Senior PTI leader and Foreign Minister Shah Mahmood Qureshi, who is leading the partyâ€™s Ghotki-Karachi march against the PPP government in Sindh, has alleged that PPPÂ was paying Rs30,000 to each worker for participating in its long march on Islamabad using the provincial governmentâ€™s resources.
The statement comes hours after PPP chairman Bilawal Bhutto Zardari kicked off his partyâ€™s long march to Islamabad from Karachi in a bid to send the PTI-led government packing on Sunday. Meanwhile, PTI, which is in opposition in Sindh, has also launched protest rally dubbed as â€˜Huqooq-e-Sindh Marchâ€™ against the provincial government, which will culminate in Karachi on March 6 after passing through several districts of the province.
â€œBilawal, I ask youâ€¦ why Sindhâ€™s treasury is being plundered; who doled out a package of Rs30,000 to each worker of PPP for your long marchâ€¦ people of the province want accountability,â€ said Qureshi while addressing the participants of the march in Sindhâ€™s Shikarpur district earlier today.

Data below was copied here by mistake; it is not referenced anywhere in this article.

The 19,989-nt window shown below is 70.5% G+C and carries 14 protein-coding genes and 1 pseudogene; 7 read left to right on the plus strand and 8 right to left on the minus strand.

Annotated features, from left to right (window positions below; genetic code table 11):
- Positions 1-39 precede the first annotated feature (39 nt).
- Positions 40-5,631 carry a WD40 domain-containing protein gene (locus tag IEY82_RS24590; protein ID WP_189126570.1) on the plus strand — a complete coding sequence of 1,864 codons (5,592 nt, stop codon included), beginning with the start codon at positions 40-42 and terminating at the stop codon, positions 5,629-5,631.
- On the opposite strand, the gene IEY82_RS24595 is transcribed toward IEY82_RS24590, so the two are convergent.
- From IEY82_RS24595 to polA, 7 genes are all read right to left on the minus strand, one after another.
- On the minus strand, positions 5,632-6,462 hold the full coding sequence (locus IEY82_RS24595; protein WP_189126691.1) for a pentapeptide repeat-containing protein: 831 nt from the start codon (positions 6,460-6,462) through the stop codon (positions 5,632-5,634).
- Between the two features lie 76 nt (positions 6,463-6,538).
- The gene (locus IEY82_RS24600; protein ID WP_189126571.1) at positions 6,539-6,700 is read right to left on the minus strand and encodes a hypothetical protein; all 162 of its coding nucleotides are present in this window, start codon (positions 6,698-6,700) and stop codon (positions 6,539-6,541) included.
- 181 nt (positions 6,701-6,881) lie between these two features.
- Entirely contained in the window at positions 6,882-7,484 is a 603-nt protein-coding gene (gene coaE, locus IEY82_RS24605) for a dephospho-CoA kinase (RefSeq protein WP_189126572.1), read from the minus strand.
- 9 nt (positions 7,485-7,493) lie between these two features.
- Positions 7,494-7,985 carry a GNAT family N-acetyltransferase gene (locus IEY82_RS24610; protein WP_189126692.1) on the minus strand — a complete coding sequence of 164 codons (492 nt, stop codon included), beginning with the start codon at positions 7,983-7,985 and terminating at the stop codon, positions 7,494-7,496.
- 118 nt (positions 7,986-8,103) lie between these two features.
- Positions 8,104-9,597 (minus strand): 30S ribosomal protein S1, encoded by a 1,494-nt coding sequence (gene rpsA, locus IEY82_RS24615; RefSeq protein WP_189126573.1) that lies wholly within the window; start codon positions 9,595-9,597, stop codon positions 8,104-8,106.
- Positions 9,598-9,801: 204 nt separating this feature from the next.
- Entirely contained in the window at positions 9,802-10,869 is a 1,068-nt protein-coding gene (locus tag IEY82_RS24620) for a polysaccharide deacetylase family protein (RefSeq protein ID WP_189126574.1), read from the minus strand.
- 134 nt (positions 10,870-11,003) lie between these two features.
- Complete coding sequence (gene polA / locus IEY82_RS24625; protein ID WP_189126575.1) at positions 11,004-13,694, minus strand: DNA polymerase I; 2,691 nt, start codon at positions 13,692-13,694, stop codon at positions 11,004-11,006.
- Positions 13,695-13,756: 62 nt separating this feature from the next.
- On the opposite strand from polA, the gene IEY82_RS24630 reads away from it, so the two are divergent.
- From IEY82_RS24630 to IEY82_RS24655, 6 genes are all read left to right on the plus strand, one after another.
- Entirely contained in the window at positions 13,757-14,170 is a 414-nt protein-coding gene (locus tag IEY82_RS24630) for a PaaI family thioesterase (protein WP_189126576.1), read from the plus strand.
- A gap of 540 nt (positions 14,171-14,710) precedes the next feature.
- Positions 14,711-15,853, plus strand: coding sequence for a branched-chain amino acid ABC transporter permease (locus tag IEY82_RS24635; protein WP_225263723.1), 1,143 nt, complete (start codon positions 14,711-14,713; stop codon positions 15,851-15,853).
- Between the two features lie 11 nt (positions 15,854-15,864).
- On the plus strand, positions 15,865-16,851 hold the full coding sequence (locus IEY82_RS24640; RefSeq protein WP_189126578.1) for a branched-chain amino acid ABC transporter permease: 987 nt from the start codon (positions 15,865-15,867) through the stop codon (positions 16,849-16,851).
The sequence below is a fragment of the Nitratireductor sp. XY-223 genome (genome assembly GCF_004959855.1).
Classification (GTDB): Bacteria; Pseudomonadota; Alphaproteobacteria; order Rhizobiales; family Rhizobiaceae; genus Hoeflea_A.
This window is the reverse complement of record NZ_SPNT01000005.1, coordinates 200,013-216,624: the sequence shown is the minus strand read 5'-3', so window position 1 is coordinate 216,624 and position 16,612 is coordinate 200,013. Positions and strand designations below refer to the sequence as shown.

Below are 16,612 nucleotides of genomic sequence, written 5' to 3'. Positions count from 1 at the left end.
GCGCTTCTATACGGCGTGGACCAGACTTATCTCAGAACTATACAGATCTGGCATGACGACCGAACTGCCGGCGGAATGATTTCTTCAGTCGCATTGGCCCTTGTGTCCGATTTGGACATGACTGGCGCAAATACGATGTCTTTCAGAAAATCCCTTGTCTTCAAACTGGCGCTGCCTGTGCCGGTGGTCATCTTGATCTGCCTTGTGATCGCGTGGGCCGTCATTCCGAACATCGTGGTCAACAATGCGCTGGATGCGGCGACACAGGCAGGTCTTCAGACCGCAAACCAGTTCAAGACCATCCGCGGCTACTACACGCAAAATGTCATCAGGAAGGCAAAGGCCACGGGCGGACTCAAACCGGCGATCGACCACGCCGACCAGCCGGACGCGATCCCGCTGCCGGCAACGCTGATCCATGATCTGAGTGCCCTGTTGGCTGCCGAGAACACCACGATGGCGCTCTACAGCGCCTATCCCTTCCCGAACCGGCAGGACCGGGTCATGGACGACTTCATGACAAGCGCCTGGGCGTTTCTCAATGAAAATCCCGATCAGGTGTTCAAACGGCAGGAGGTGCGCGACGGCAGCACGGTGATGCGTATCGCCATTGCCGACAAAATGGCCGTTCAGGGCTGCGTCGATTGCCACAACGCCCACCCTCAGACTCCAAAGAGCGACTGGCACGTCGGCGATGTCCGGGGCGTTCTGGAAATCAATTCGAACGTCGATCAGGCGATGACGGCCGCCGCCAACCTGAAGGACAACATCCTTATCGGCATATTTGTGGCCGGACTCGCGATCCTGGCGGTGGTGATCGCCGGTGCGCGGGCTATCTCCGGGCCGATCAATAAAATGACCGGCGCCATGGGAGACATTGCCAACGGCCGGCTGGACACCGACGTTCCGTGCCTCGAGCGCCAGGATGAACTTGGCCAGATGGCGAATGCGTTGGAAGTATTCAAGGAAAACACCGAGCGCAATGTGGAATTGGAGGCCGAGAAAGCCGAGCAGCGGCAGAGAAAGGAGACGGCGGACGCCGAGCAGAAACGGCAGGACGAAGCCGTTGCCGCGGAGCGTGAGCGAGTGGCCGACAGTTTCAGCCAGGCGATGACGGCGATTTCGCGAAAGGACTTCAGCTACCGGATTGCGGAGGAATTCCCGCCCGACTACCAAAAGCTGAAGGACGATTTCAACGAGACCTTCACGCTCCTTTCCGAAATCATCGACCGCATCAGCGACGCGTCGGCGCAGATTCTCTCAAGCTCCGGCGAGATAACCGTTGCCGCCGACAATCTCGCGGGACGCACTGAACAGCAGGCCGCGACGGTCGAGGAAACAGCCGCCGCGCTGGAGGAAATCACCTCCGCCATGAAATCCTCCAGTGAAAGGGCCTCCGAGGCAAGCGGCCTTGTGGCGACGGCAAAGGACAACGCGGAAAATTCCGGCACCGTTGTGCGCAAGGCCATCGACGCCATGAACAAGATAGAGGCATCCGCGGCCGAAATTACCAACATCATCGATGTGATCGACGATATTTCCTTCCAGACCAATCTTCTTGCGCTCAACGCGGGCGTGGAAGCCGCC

The foreign minister claimed that the amount was distributed among the PPP workers because â€œideological activistsâ€ had left the party and added that the party founded by Bhutto family had been taken over by Zardari.
Qureshi also urged the participants not to fear Zardari and join the PTIâ€™s march.
The march, led by Qureshi, was welcomed by party supporters in Ubauro, Daharki, Mirpur Mathelo, Panu Aqil and other towns on its way to Karachi on Saturday. The PTI leaders also addressed the march in Sukkur.
â€œ[How come] a party, which has been robbing Sindh, is telling the people of Pakistan that it will provide a new leadership in the form of Bilawal [Bhutto Zardari] and that it will offer solution to the countryâ€™s problems,â€ Qureshi wondered.
He said that the people of Pakistan knew very well that â€œyou are in power in Sindh for the last 15 years and have failed to uplift the lives of the people and cannot develop the province â€¦ what message are you sendingâ€ across the country. â€œFifteen years is not a small time,â€ he added.